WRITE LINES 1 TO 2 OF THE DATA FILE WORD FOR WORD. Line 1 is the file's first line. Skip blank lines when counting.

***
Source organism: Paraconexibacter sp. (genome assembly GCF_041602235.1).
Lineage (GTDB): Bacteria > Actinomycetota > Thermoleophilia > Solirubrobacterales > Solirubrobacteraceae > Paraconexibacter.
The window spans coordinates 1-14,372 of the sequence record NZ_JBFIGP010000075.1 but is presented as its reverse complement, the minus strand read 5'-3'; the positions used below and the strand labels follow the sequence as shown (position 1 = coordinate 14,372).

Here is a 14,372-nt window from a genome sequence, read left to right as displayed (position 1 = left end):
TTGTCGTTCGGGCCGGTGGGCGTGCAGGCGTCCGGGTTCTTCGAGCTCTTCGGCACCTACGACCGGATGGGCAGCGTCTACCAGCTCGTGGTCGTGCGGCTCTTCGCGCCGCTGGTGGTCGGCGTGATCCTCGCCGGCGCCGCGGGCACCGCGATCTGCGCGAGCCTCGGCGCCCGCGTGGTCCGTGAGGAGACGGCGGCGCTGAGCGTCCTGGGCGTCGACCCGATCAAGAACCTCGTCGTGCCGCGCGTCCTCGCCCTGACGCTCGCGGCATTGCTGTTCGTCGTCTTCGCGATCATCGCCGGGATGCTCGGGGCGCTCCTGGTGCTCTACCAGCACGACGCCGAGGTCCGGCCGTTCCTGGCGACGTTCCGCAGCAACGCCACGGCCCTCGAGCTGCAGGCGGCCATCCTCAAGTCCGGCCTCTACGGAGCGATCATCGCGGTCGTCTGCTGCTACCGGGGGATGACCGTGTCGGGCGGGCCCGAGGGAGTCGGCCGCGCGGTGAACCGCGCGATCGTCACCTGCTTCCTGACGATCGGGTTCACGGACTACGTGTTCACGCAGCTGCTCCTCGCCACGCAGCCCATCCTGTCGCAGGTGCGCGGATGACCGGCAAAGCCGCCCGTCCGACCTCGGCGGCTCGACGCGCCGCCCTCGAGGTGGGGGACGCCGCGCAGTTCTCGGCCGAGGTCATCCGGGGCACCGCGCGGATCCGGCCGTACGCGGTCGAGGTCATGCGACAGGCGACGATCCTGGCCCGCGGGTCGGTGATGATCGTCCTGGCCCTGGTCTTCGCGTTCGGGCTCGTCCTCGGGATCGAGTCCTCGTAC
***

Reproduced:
Source organism: Paraconexibacter sp. (genome assembly GCF_041602235.1).
Lineage (GTDB): Bacteria > Actinomycetota > Thermoleophilia > Solirubrobacterales > Solirubrobacteraceae > Paraconexibacter.